As a WB affiliate
On November 2, 1993, the Warner Bros. Television division of Time Warner announced the formation of The WB Television Network, in which the Tribune Company held a minority ownership interest (initially 12.5%, before eventually expanding to 22%). As a result, Tribune affiliated the majority of its independent stations with the network as charter affiliates. This effectively ended WGNO's 28-year run as an independent station upon The WB's launch on January 11, 1995. At that time, The WB only offered a few hours of programming each week (airing only for two hours on Wednesday nights at the time of its launch, before adding a three-hour Sunday evening lineup, and a Monday-Saturday children's program block in September 1995); as a result, WGNO continued to run syndicated programming for the remainder of the broadcast day.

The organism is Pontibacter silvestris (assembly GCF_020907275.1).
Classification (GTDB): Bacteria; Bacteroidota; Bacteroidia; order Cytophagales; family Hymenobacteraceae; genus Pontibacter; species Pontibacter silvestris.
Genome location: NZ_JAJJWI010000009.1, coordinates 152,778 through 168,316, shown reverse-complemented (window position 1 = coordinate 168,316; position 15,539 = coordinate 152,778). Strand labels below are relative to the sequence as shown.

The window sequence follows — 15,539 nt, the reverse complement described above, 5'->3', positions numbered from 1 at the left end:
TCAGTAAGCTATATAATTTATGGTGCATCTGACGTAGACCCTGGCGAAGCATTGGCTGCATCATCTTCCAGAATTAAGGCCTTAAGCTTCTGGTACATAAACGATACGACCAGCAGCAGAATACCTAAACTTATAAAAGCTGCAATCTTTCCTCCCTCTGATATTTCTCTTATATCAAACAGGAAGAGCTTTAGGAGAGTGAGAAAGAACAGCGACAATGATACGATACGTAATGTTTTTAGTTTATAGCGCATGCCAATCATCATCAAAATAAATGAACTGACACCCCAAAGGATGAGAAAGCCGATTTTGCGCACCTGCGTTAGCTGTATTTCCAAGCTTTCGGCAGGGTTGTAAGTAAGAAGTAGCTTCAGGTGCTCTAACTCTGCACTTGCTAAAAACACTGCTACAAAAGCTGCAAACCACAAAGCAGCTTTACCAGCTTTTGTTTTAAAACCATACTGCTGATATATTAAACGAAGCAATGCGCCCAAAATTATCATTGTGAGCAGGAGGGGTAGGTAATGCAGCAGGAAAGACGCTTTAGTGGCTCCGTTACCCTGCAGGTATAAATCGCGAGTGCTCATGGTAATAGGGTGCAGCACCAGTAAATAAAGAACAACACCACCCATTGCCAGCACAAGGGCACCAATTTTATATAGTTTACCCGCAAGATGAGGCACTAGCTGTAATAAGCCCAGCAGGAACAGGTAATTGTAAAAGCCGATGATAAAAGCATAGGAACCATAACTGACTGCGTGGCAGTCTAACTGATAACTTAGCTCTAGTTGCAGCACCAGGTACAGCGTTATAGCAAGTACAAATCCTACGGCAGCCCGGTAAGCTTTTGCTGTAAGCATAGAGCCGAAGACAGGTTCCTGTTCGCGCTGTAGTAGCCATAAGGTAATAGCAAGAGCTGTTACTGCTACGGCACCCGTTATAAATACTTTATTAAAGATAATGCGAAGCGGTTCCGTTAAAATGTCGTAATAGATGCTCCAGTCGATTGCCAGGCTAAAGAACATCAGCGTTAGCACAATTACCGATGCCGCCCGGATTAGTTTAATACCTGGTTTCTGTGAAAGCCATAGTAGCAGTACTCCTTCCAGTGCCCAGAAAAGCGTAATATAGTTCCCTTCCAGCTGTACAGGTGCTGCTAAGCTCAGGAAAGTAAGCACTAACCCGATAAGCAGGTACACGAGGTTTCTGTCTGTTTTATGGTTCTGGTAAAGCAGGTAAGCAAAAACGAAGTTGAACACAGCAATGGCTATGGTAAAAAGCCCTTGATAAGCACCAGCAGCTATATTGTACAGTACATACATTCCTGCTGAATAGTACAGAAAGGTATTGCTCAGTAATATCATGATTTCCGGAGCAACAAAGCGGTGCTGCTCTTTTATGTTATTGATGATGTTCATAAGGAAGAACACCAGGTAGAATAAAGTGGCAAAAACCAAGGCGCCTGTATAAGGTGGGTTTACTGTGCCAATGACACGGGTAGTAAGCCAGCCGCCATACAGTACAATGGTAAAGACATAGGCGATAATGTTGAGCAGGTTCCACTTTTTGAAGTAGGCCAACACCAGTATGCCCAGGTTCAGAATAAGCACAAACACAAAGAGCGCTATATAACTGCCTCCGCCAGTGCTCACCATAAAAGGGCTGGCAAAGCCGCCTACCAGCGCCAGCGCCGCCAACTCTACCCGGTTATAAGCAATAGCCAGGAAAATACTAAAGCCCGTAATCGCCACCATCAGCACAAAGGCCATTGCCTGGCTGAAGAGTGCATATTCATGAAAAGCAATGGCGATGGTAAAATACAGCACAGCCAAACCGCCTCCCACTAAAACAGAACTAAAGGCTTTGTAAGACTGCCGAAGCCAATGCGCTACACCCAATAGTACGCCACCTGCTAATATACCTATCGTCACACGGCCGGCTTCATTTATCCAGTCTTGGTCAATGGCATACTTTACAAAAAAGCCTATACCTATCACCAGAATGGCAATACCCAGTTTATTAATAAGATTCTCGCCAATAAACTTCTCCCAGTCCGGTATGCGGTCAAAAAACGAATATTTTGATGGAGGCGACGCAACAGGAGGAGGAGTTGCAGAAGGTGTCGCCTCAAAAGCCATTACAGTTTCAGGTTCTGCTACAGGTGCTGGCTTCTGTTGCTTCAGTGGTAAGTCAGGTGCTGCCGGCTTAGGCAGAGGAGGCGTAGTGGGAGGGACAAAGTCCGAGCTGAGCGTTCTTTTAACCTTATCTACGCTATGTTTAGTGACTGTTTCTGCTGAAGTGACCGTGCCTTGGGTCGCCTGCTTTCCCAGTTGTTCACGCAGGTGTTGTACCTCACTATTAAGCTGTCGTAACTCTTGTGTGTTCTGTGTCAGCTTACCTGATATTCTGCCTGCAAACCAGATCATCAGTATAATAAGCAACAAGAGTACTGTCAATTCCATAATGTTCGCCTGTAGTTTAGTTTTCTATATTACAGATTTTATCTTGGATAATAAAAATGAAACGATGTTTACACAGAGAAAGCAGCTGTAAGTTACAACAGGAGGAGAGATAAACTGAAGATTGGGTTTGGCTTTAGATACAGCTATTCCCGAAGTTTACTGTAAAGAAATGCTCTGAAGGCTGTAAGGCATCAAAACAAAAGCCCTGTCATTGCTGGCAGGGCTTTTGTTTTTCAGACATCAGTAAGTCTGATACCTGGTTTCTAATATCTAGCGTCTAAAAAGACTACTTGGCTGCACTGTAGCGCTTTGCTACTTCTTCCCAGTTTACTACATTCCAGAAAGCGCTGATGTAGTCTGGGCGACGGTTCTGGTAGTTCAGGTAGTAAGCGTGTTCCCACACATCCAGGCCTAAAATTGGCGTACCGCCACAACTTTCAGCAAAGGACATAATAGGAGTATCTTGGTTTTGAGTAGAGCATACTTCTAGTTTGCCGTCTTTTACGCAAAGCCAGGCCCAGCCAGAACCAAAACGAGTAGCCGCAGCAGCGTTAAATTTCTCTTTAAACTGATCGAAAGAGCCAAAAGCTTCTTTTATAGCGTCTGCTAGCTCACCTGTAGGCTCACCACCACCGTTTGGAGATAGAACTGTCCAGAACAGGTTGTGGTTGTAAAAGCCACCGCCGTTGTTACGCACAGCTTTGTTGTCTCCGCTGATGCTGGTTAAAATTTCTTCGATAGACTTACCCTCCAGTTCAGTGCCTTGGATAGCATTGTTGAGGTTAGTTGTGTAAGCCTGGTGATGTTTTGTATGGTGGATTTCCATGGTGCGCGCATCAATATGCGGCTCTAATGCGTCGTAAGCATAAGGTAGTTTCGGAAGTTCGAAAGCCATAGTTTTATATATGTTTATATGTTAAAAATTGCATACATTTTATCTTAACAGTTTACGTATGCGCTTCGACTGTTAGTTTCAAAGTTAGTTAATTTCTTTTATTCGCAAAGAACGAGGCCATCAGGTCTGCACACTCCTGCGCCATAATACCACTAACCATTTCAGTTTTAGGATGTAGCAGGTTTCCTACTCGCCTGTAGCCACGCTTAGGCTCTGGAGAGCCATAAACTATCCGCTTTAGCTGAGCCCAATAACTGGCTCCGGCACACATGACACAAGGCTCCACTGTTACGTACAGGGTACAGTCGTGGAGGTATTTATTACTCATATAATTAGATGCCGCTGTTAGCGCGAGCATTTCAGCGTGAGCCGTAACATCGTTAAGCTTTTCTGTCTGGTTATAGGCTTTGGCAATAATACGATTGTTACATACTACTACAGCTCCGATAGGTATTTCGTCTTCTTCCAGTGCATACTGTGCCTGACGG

As an ABC affiliate
That same year, Burnham Broadcasting sold longtime ABC affiliate WVUE-TV (now owned by the Louisiana Media Company) and three other stations to SF Broadcasting, a joint venture between Savoy Pictures and Fox, resulting in all four stations dropping their "Big Three" affiliations and joining Fox. On August 14, 1995, ABC signed a 10-year affiliation agreement with Tribune Broadcasting for WGNO to become its New Orleans affiliate. WVUE switched its affiliation to Fox on January 1, 1996 (as SF Broadcasting's only ABC affiliate to join that network; KHON-TV in Honolulu, WALA-TV in Mobile and WLUK-TV in Green Bay were all affiliated with NBC prior to their switches), resulting in a three-way swap that resulted in WGNO becoming the market's new ABC affiliate, while the WB affiliation (along with cartoons and some syndicated programs that were part of WGNO's inventory) moved to former Fox affiliate WNOL-TV (channel 38).